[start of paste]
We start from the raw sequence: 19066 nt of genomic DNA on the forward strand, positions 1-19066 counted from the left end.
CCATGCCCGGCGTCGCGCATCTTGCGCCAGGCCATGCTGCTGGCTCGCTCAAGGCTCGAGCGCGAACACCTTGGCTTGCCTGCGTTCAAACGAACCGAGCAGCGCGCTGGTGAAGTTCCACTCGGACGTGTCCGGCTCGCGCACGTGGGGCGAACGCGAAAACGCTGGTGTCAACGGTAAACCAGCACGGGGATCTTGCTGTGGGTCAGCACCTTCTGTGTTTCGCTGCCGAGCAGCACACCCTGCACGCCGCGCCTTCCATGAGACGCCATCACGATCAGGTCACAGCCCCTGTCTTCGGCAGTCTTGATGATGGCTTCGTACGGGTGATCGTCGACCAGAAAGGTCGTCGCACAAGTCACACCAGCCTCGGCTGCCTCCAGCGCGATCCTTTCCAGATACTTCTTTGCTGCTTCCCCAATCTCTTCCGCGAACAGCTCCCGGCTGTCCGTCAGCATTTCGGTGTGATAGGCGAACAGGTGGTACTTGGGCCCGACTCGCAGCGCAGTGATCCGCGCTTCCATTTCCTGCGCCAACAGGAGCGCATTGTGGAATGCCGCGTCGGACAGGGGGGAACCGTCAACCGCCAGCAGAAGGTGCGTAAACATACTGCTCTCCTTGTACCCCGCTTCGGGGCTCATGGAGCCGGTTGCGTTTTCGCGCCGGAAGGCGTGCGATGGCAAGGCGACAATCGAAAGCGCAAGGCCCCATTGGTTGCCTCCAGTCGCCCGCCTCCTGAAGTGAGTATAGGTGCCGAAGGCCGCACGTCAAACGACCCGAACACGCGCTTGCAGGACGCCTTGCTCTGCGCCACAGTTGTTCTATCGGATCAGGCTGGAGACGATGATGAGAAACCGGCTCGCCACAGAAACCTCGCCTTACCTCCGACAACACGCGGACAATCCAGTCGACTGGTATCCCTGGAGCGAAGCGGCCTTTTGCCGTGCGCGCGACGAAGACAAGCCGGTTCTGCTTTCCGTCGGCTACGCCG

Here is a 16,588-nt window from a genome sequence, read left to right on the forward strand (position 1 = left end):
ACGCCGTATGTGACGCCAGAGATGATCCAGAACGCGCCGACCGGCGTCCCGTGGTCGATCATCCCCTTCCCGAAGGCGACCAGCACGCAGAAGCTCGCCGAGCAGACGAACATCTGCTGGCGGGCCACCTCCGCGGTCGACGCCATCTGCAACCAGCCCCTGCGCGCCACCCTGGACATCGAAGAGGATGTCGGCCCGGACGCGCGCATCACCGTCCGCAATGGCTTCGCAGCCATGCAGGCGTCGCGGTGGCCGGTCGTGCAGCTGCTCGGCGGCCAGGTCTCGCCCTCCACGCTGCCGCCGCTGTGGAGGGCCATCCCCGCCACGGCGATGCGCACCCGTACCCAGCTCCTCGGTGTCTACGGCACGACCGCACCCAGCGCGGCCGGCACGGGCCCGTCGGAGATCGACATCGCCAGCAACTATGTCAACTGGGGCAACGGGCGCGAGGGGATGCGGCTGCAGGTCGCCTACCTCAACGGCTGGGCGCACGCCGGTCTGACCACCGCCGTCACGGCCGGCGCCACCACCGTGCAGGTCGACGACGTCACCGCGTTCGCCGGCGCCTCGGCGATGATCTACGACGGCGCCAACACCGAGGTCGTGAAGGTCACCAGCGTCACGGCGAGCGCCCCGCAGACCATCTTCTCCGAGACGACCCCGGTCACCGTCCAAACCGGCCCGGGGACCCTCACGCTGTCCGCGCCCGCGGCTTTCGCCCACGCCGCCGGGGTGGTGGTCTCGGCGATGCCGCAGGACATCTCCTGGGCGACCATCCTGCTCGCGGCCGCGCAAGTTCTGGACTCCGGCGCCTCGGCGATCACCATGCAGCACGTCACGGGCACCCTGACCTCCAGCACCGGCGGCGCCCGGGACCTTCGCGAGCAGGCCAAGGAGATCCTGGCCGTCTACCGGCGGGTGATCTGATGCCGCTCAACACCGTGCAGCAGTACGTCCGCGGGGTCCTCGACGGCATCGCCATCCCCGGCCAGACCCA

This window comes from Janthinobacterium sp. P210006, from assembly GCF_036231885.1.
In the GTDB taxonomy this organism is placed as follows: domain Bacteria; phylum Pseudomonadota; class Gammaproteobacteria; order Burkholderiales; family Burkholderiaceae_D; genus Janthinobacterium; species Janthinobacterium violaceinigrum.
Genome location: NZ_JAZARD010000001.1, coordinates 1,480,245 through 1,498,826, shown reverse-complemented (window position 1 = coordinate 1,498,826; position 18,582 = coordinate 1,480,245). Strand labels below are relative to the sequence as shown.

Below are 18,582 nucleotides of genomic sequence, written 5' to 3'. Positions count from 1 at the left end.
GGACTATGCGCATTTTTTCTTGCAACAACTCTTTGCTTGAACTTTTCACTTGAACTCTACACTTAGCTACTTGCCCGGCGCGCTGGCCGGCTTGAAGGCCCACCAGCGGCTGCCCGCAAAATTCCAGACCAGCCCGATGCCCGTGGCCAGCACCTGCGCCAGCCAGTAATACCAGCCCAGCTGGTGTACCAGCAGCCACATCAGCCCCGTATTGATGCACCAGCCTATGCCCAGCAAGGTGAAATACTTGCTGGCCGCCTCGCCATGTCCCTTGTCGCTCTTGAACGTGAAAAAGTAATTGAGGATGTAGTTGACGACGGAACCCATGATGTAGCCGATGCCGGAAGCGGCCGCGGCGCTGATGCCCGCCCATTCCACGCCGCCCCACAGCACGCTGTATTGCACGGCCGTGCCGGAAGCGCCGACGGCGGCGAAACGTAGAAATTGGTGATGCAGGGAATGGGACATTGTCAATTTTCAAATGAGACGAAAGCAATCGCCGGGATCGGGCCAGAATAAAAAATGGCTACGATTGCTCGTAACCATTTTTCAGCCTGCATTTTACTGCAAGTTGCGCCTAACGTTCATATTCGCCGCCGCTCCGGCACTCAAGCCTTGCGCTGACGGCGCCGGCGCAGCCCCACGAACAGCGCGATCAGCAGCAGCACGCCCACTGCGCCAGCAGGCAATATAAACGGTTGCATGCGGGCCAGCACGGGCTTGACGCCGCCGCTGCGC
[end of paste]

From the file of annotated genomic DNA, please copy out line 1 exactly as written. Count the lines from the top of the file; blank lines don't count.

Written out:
We start from the raw sequence: 19066 nt of genomic DNA on the forward strand, positions 1-19066 counted from the left end.